I wasn’t all that sure if I should actually pick Arundhati Roy’s latest- The Ministry of Utmost Happiness. The reasons were plenty. Firstly, despite all the acclaim and the Booker Prize, I hadn’t entirely enjoyed reading her first book – The God of Small Things. Secondly, her so called liberal opinions expressed on many occasions, on all things Indian, just didn’t go down well with me. And lastly, in just over a week since The Ministry of Utmost Happiness has been out, there has been a complete mix of reviews bombarding social media. Some really juicy reviews that screamed out that the book was simply not to be missed, whereas there were some who gave it not more than a single star. The online buzz was almost feverish with some ripping her apart, yet others who were ready to soak in all that she said and meant. I decided to give her a second chance, technically this being her second book in twenty years.
It’s a narration that spans across generations, touching human lives from regions up north of the Indian Subcontinent. In a graveyard outside the old city of Delhi, lives Anjum. A hermaphrodite, in Arundhati’s words, or a Hijra as the world knows her, Anjum has desires of her own and longs to be a mother. On the other side of the city, on the side walk of Jantar Mantar, a baby is found. No one knows where she came from. And pushed amidst these two lives, is young Tilo, who has loved and lost. Her love is none another than a terrorist from the State of Kashmir. The book begins as a compelling tale of Anjum- the agony within her heart and the want for a child. Tilo’s much complicated love life, amidst the turmoil in the state of Kashmir. All their lives intertwine and each search for their love, happiness and life.
“When the bats leave, the crows come home. Not all the din of their homecoming fills the silence left by the sparrows that have gone missing, and the old white-backed vultures, custodians of the dead for more than a hundred million years, that have been wiped out.”
If there’s one thing that captivates the reader in this book, surely it is Arundhati’s descriptions. Whether it is the life in old Delhi, or the snowy mountains of the war stricken Kashmir, or simple human emotions, her descriptions in metaphors of sorts, are poignant and brilliant. I felt her writing has this cinematic touch, especially the turmoil in Kashmir, which reminded me of the Bollywood flick Haider for some strange reason. But just as you soak in these descriptions and hope the books moves over to the actual plot, you begin to realize the big disappointment the pages hold within it.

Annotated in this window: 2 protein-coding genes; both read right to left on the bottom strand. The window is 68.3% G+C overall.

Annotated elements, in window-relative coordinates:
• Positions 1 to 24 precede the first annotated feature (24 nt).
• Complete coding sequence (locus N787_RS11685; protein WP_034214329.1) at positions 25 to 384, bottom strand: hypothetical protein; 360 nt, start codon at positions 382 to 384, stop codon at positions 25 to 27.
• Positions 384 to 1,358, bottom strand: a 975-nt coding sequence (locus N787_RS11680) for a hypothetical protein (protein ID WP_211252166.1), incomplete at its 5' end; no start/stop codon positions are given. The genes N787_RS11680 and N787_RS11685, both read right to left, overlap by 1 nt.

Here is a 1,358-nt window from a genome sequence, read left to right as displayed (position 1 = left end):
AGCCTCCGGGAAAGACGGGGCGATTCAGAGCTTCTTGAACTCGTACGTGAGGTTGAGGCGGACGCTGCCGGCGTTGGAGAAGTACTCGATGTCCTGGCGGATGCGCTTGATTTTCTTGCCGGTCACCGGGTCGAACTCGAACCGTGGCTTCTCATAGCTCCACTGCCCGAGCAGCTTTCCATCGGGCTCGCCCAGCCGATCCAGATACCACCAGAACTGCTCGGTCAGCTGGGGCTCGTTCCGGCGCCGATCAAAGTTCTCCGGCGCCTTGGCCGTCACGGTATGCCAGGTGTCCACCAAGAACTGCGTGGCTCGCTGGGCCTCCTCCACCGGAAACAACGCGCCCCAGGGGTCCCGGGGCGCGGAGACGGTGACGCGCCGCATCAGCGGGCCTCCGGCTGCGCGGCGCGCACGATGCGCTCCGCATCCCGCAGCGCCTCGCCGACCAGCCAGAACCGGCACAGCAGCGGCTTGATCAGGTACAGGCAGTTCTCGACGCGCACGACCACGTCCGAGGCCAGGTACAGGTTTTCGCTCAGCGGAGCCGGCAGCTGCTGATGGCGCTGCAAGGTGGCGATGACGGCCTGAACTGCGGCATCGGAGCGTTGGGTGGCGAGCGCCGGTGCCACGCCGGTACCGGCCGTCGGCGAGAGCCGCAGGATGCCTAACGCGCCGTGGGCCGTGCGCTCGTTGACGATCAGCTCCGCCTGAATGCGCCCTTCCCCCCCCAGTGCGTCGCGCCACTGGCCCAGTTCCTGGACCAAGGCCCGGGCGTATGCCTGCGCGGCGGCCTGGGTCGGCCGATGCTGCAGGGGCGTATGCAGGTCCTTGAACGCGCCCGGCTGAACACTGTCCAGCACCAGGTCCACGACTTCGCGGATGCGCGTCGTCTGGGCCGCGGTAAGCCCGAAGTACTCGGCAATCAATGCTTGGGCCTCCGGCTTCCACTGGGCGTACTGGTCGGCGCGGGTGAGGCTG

There is no plot!!!!
Events, and issues that plagued the nation in the last 30 odd years – gargantuan descriptions of almost everything, from pollution and poverty, effects of globalization, the time of emergency, the Bhopal gas leak incident, the anti-Sikh riot, Narmada Bachao Andolan, the rise of the RSS, Anna Hazare, Arvind Kejriwal, the Modi diktat… the list may well seem endless, or rather, the book turns out to be a journal of an activist rather than a novel! Totally disconnected, it felt like a patch work of many things about India. And amidst all these, you find stuffed, wee little pages on the lives of the characters!
Would I recommend the book? Well, if you are a complete Arundhati Roy fan and love reading every bit of her writing, you would enjoy it, provided you consider it to be a non-fiction. And it may well serve as a sort of refresher course of all that India has been through in the last two decades.
For me, the book was a drag, with unwarranted monologues that I could skip comfortably. I did manage to finish the book, despite all the yawns.